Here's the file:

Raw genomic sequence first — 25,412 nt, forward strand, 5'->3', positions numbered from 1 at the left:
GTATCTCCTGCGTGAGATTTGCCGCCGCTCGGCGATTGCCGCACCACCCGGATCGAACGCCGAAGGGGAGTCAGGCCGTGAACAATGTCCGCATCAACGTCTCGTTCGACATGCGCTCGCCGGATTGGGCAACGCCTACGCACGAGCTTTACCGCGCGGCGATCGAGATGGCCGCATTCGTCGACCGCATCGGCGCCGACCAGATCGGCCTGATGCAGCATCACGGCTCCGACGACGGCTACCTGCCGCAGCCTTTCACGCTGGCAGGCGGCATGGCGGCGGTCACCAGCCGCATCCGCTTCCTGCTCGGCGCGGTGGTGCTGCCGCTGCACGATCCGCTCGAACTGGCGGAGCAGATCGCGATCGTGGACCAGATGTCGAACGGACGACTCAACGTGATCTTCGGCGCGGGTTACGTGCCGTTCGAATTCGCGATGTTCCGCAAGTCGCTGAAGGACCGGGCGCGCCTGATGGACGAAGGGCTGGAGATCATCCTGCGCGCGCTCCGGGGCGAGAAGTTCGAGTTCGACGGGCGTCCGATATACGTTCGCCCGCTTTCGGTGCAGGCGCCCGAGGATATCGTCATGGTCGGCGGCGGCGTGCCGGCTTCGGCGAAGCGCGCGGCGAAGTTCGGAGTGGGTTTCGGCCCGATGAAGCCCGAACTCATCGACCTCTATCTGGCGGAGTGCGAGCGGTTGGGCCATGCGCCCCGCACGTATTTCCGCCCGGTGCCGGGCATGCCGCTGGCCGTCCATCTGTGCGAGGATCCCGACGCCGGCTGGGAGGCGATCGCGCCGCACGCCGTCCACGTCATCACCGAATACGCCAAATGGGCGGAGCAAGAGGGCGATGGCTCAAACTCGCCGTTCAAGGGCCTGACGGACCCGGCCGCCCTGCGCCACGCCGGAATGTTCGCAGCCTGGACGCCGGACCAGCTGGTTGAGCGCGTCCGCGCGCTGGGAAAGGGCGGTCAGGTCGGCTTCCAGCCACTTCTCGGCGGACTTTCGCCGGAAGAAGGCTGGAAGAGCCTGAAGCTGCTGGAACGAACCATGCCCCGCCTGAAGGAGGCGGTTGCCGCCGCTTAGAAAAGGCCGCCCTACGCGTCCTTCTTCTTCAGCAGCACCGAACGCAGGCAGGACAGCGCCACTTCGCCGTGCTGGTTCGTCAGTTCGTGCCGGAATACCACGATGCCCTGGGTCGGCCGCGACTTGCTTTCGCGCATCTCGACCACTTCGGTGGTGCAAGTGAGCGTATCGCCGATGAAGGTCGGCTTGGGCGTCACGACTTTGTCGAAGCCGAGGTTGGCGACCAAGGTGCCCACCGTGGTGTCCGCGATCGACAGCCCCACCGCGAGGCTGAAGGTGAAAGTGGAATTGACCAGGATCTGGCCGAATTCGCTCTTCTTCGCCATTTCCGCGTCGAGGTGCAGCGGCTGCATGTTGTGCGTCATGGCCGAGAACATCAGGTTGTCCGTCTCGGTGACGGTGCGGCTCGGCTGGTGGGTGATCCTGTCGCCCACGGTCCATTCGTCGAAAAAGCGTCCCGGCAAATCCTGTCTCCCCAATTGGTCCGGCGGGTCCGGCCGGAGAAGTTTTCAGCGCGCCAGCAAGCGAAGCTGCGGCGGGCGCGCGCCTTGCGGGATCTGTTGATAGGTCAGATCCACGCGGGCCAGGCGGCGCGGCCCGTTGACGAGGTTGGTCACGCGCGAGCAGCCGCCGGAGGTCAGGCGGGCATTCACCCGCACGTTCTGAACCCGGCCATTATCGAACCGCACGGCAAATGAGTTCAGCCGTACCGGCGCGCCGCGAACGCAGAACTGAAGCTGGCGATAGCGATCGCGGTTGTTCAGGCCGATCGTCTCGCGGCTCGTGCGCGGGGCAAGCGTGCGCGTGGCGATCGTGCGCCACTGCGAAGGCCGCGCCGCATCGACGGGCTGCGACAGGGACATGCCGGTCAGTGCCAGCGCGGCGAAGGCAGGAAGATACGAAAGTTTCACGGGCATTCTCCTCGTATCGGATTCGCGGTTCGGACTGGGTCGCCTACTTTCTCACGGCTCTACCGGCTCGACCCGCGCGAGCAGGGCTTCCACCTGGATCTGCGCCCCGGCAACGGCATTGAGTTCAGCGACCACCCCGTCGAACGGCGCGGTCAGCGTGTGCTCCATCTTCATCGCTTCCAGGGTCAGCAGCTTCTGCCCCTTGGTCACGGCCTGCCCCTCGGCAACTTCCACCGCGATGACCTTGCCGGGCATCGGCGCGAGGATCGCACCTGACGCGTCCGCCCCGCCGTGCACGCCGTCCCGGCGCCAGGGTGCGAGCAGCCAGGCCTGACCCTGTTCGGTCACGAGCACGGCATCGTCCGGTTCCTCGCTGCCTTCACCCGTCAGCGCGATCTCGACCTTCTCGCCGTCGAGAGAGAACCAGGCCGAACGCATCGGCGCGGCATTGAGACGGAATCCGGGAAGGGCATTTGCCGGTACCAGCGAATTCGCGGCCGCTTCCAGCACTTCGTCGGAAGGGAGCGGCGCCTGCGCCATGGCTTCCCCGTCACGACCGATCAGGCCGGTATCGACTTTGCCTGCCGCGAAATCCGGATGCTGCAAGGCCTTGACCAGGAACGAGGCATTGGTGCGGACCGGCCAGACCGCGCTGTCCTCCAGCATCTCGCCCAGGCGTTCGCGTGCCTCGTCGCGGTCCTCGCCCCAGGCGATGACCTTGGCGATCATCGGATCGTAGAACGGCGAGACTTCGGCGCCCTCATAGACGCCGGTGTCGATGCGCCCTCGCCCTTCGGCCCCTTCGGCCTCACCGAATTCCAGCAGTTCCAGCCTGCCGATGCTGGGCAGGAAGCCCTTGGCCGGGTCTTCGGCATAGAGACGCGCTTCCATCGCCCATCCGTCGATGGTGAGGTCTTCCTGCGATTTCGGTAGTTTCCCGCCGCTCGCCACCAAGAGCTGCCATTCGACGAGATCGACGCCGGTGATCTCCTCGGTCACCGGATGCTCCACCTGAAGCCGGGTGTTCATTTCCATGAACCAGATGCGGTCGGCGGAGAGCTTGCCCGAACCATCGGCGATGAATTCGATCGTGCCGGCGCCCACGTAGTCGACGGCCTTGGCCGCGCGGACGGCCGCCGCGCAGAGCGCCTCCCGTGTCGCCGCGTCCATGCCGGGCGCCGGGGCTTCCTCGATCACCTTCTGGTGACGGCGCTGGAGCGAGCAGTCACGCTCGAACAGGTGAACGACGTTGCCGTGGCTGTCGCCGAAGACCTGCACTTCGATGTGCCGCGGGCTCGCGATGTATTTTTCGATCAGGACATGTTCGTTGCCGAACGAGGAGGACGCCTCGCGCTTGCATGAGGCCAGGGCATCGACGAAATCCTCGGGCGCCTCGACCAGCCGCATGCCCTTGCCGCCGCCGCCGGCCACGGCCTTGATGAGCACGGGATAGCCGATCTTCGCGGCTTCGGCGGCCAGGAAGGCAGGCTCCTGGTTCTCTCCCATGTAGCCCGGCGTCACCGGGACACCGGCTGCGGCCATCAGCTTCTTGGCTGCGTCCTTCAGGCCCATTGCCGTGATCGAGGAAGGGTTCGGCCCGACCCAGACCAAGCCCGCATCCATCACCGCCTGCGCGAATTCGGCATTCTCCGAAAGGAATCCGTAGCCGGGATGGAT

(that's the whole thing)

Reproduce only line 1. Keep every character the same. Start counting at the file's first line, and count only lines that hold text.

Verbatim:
Raw genomic sequence first — 25,412 nt, forward strand, 5'->3', positions numbered from 1 at the left: